On the heels of a report released this week on an investigation into a truck and school bus crash that happened in February of 2012, the National Transportation Safety Board has made several recommendations to the Federal Motor Carrier Safety Administration and other groups based on its findings, with the biggest recommendation being that all trucks and cars become equipped with what it calls “connected vehicle technology,” to allow the vehicle to determine if a vehicle is coming in an intersection.
This recommendation was made to the National Highway Traffic Safety Administration, suggesting that NHTSA develop minimum standards for connected vehicle technology for all highway vehicles.
NTSB recommended to FMCSA that it require all persons applying for inclusion in the National Registry of Certified Medical Examiners to have “both a thorough knowledge of pharmacology and current prescribing authority.”
The crash that spurred the recommendations occurred in Chesterfield, N.J. A school bus carrying 25 kindergarten through 6th grade students was turning into an intersection and failed to yield to a truck hauling a dump container. The bus rotated 180 degrees after being hit and hit a pole. One bus passenger was killed, and five sustained serious injuries. The truck driver was uninjured.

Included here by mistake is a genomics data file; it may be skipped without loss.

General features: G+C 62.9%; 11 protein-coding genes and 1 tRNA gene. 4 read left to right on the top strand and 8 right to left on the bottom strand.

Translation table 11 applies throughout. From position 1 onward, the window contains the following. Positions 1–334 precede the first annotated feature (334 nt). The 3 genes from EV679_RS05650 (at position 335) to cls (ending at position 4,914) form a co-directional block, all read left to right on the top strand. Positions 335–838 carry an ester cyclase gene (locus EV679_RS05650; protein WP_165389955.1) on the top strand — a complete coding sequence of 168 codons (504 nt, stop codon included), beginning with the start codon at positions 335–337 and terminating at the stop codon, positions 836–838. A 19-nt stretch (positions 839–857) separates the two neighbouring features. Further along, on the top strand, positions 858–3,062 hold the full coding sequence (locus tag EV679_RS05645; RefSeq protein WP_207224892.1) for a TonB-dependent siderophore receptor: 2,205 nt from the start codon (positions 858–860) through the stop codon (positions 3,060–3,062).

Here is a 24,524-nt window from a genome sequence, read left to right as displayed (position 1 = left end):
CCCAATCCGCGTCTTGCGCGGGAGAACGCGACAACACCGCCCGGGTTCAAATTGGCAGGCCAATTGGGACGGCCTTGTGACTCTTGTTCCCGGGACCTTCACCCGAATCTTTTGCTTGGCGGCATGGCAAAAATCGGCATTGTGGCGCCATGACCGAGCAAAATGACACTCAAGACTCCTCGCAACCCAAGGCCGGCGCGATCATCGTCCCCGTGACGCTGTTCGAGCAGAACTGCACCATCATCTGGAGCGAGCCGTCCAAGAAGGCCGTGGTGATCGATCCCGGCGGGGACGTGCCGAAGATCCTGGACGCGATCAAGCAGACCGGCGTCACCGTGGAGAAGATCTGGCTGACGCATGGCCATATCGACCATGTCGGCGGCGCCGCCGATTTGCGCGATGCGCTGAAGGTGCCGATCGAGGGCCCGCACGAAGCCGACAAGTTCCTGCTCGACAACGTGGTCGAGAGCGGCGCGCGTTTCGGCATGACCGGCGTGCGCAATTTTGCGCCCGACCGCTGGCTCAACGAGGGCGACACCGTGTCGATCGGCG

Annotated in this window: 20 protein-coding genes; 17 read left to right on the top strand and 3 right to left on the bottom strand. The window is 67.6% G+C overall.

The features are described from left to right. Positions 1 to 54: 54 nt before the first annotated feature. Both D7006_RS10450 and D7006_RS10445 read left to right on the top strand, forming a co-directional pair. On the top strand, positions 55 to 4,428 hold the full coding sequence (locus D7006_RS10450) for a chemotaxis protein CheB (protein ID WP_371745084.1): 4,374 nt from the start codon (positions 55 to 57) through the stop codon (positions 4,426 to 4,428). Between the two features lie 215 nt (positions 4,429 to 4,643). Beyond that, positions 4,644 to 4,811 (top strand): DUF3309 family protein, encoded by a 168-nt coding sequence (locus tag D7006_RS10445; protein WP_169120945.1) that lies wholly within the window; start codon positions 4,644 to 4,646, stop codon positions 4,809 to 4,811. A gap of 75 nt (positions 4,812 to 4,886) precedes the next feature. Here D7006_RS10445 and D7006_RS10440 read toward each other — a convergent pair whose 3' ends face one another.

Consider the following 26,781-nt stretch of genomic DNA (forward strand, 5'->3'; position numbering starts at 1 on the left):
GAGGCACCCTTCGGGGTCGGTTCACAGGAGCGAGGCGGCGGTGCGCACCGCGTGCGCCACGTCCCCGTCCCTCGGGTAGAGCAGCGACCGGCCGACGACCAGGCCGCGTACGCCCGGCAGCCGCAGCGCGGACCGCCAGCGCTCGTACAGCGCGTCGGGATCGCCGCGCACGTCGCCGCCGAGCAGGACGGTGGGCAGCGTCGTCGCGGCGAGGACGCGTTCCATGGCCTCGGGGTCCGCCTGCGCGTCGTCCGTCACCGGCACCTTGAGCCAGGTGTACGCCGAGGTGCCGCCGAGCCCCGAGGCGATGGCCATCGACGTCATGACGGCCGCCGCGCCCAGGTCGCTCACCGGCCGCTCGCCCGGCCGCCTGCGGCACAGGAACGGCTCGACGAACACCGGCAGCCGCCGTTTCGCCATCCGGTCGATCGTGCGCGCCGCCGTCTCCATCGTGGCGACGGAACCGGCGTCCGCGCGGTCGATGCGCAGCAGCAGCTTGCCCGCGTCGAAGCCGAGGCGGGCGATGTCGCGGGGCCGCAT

NTSB also recommended to NHTSA that it develop standards for and mandate use of onboard vehicle weighing systems for trucks that have a gross vehicle weight rating of 10,000 pounds or more and are used in hauling aggregates, earthen construction materials, raw natural resources, garbage and refuse or used in logging, timber or agricultural operations.
The owner-operator plaintiffs accuse Go 2 of “regularly and systematically ...